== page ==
She was participating as an interpreter on a trip with a team representing the Faith in Practice program, which describes itself as “a community of health care volunteers who work to improve the physical, spiritual and economic conditions of the poor in Central America.”

Last winter, when Maggie knew that she was going to make the trip, she approached Professor Mayock with a request to help her learn some medical Spanish and also gain background information on Guatemala. That simple inquiry turned into a one-credit course for Maggie and two of her W&L classmates, something that all the participants said is indicative of the way things work at W&L. Here’s a story on that class.

With that course as a foundation, Maggie served as one of two interpreters on the 34-member team that made the trip, and she sent the following first-person report:

The first day was the triage day on which we evaluated people to determine their needs. I interpreted for the doctors while they evaluated the patients. I was very happy with the interpretation. The dialect was pretty easy to understand, and I used many words that we learned in our class! We did the surgeries over the next four days. The great majority of the cases were hysterectomies and hernia repairs. The surgeons also removed many gall bladders and very large tumors. My work consisted of speaking with the patients, calming their nerves and praying for them.  Besides that, I interpreted for the doctors and anesthesiologists and spoke with the families after the operations. I had a ton of fun!  I even got to scrub in to watch/help with a hysterectomy and I almost fainted. It’s a good thing I don’t want to become a surgeon!

The hospital in Antigua is the permanent home to 250 handicapped children and adults, and there’s a center for malnourished babies.  After I finished my work each day, I would play with the babies, and I loved that. The last day we were in Antigua we went to Nido Jesús Niño, a home for orphans started by two Spanish nuns 15 years ago. A group from Faith in Practice helps to support them. Visiting the orphanage was one of my favorite activities.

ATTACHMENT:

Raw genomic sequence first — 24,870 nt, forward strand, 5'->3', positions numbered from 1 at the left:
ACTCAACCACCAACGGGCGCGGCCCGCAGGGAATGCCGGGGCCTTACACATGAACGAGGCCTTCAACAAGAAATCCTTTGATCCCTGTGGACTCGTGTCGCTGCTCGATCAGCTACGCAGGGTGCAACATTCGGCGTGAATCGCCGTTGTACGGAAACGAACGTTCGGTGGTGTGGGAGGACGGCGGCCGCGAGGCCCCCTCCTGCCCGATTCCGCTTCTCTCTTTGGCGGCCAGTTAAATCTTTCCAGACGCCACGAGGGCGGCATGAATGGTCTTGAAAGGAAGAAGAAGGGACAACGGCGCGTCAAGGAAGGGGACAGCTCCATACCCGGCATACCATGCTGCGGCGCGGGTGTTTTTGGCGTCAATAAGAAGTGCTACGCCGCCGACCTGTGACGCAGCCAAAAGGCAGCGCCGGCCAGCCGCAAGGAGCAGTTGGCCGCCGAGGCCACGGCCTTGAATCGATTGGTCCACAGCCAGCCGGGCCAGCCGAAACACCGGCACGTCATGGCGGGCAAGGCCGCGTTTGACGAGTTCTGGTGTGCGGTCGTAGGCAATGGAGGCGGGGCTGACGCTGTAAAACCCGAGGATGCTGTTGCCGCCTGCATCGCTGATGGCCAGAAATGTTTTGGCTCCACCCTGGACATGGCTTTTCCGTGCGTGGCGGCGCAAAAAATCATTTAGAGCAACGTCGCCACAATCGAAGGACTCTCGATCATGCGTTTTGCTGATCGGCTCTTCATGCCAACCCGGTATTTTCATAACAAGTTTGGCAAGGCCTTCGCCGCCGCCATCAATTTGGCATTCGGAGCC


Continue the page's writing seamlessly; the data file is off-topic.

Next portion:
W&L Alumna on CBS Big Brother

When the new season of the reality game show Big Brother premieres on CBS tomorrow night, one of the 16 residents of the house will be a Washington and Lee alumna.

Helen Kim Fitzpatrick, of the Class of 1998, is leaving her Chicago home behind to compete for the $500,000 prize. She’ll be living for about three months (depending on how well she plays the game, of course) in a house in California that features 53 cameras and 97 microphones to record her, and her housemates’, every move.

This is the 15th season for the show. If you haven’t seen it, it is based on competitions to see who becomes Head of Household (HOH). The HOH is responsible for nominating three house guests for eviction in the live weekly show. Real devotees of the show can watch the interactions on live web feeds throughout the day.

Helen has been a political consultant, working most recently as government relations manager at Health Care Service Corporation. On her official bio on cbs.com, Helen admitted that the most difficult part of her quest will be being away from her family. She has two children — 2 1/2-and 4-years-old. “While I love my husband dearly, I have never been away from my kids longer than one week.”

W&L alums can give Helen an assist by voting for her as the Big Brother Most Valuable Player (BBMVP). New this season, the weekly winner of that vote will be awarded a special power. In fact, you can start voting even before the season begins at cbs.com.

Meanwhile, catch up with Helen and hear why she chose to get into the reality contest and what her strategy will be in the video below from the WeLoveBigBrother.com website:


W&L Law's Seaman on Voting Rights Decision (Audio)

Christopher Seaman, assistant professor of law at Washington and Lee University, provides background and context to today’s (June 25, 2013) landmark Supreme Court decision on the Voting Rights Act. Seaman is the author of two journal articles on the Voting Rights Act, including “An Uncertain Future for Section 5 of the Voting Rights Act: The Need for a Revised Bailout System,” which was published in the Saint Louis University Public Law Review in 2010. Listen to Seaman’s commentary below: